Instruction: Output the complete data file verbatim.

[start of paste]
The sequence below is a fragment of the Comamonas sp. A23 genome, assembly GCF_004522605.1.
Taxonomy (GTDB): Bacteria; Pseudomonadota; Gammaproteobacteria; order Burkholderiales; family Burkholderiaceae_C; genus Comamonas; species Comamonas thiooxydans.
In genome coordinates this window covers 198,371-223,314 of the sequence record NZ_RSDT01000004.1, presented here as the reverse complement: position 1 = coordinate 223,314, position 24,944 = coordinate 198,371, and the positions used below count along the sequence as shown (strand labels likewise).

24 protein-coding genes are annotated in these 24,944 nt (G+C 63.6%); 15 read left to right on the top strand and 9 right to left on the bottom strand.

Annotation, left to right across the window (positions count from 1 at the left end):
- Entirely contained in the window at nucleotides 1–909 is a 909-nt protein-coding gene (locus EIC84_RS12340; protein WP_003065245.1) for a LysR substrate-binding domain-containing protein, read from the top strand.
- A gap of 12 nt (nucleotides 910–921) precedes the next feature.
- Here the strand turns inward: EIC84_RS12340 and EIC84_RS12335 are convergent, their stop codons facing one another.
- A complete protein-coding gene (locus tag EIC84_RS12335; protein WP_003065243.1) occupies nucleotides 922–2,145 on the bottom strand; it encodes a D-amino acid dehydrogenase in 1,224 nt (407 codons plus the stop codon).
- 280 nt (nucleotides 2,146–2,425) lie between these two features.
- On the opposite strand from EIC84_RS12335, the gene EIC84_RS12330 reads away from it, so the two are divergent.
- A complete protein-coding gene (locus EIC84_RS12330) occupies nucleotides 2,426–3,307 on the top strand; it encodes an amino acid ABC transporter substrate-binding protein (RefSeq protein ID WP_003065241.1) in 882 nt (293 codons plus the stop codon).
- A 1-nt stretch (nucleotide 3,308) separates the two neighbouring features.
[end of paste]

The sequence below is a fragment of the Comamonas sp. A23 genome, assembly GCF_004522605.1.
Taxonomy (GTDB): Bacteria; Pseudomonadota; Gammaproteobacteria; order Burkholderiales; family Burkholderiaceae_C; genus Comamonas; species Comamonas thiooxydans.
In genome coordinates this window covers 198,371-223,314 of the sequence record NZ_RSDT01000004.1, presented here as the reverse complement: position 1 = coordinate 223,314, position 24,944 = coordinate 198,371, and the positions used below count along the sequence as shown (strand labels likewise).

24 protein-coding genes are annotated in these 24,944 nt (G+C 63.6%); 15 read left to right on the top strand and 9 right to left on the bottom strand.

Annotation, left to right across the window (positions count from 1 at the left end):
- Entirely contained in the window at nucleotides 1–909 is a 909-nt protein-coding gene (locus EIC84_RS12340; protein WP_003065245.1) for a LysR substrate-binding domain-containing protein, read from the top strand.
- A gap of 12 nt (nucleotides 910–921) precedes the next feature.
- Here the strand turns inward: EIC84_RS12340 and EIC84_RS12335 are convergent, their stop codons facing one another.
- A complete protein-coding gene (locus tag EIC84_RS12335; protein WP_003065243.1) occupies nucleotides 922–2,145 on the bottom strand; it encodes a D-amino acid dehydrogenase in 1,224 nt (407 codons plus the stop codon).
- 280 nt (nucleotides 2,146–2,425) lie between these two features.
- On the opposite strand from EIC84_RS12335, the gene EIC84_RS12330 reads away from it, so the two are divergent.
- A complete protein-coding gene (locus EIC84_RS12330) occupies nucleotides 2,426–3,307 on the top strand; it encodes an amino acid ABC transporter substrate-binding protein (RefSeq protein ID WP_003065241.1) in 882 nt (293 codons plus the stop codon).
- A 1-nt stretch (nucleotide 3,308) separates the two neighbouring features.